ANALYSIS OF THE GOVERNING PRACTICE USING OSTROM’S 8 DESIGN PRINCIPLES
- a) clearly defined boundaries
The Rojc Community Centre as a building has clearly defined boundaries that prevent access to unauthorised users. It is a building with several entrances controlled by the porter in daytime and security service in night-time, while all the entrances are locked from midnight until 7 am. During the night, entrance is forbidden and staying in the building after these hours is only allowed with permission. The authorised users are the 108 organisations that have contracts for renting a particular office space, which is locked and the keys are in the possession of the organisation using the space.
- b) congruence between appropriation & provision rules & local conditions
There is insufficient connection between rules for use and rules for taking care of Rojc as commons. The appropriation rules apply to all 108 user organisations and are mostly defined by the users and the local government in the Decision and the House Rules. However, when it comes to provision rules, which would in case of Rojc be the maintenance of the building, there are minimal requirements by the user organisations that consist of paying for the electricity costs and rent, which comes up to around €0,33 per m2 per month with all taxes included. The income from the rent from organisations goes to the City of Pula, while the income from the rent from telecommunications companies covers the investments in the Rojc building. However, this only makes for a smaller part of around 200.000 eur of annual costs for running maintenance and minimal investments, so the rest is covered by the City of Pula. The budget of the Rojc Community Centre is spent by the public company Castrum and decided on by the Coordination.
- c) collective-choice arrangements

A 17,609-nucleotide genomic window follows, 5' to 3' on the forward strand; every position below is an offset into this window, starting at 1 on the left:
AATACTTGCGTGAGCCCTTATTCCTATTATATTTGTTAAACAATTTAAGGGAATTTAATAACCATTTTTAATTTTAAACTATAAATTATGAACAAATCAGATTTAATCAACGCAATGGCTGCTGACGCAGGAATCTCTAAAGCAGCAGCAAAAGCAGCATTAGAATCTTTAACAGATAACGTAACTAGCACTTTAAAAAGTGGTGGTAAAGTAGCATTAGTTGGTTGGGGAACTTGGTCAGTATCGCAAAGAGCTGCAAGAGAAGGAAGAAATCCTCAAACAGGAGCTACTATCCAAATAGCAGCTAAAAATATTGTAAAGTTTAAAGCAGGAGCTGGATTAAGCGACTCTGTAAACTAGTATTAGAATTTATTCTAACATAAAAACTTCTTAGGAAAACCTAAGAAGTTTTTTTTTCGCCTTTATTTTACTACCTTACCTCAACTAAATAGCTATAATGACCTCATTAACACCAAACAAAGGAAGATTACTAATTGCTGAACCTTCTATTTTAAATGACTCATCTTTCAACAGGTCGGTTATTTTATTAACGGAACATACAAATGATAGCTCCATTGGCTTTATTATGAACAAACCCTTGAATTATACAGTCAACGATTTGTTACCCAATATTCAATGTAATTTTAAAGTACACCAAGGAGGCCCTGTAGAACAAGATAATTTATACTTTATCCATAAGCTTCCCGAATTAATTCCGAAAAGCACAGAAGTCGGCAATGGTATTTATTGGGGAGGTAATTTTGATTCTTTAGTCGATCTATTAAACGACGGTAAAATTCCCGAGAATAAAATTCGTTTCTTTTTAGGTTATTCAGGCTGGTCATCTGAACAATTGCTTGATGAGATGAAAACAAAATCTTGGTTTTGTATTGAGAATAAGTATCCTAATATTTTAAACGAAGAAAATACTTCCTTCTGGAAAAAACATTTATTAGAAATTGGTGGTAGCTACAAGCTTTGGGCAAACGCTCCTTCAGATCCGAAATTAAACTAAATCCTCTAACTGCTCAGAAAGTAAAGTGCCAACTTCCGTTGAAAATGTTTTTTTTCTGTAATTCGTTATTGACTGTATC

In terms of decision-making, all users can participate in making rules for using the Rojc Community Centre, but the final power lies with the City of Pula, which owns of the building and pays for its maintenance. Operational rules of the Rojc Community Centre are mostly defined in the House Rules, which are proposed by the Coordination and adopted by the mayor of Pula. The Coordination has three members who represent the City and three members who represent the Rojc Association Alliance. However, out of 108 user organisations in Rojc, only 19 decided to become members of the Alliance, which takes care of the common interests of all user organisations and the future development of the Rojc Community Centre. When the House Rules were adopted in 2011, there were consultations in which all user organisations could participate.
- d) monitoring
When it comes to monitoring the use of the Rojc Community Centre, there is a complex system in place, as there are various actors involved in the governance.
The local government advised by the Coordination monitors whether the 108 user organisations are respecting the legal obligations from the rent contract, while the public company Castrum monitors whether user organisations are paying the rent and electricity costs. The porter and security professionals, paid from the Rojc Community Centre budget, monitor the daily use of the Rojc Community Centre and whether Hose Rules are respected. The monitoring of the implementation of the annual budget by the public company Castrum and implementation of the Maintenance Plan is done by the Coordination, and mostly by its members from the Alliance. These three members of the Coordination, and especially the president of the Coordination who is currently from the user organisation Green Istria, are actually monitoring whether all the rules are being implemented.
- e) graduated sanctions
There are clear sanctions for not following rules and these are graduated for violators. Constitutional rules are set in the Decision, which also defines graduated sanctions for violation of these rules. The Decision, for example, regulates that if a user organisation fails to pay Castrum for electricity and other costs for 2 months, their electricity will be shut down. This has happened several times, and when the organisations paid for their obligations, the electricity was restored. The Decision also regulates that if user organisations do not pay Castrum for 4 months in a row, their rent contract will be terminated and they will not be able to use that particular space in the Rojc Community Centre anymore. If the House Rules are violated, there will be a warning issued by the local government in consultations with the Coordination. If user organisations receive three warnings, they will also receive the gravest sanction—termination of the rent contract and expulsion from the Rojc Community Centre. According to the current president of the Coordination, this has never happened because all user organisations stopped violating rules after receiving warnings.
- f) conflict–resolution mechanisms
There are some conflict-resolution mechanisms in the Rojc Community Centre.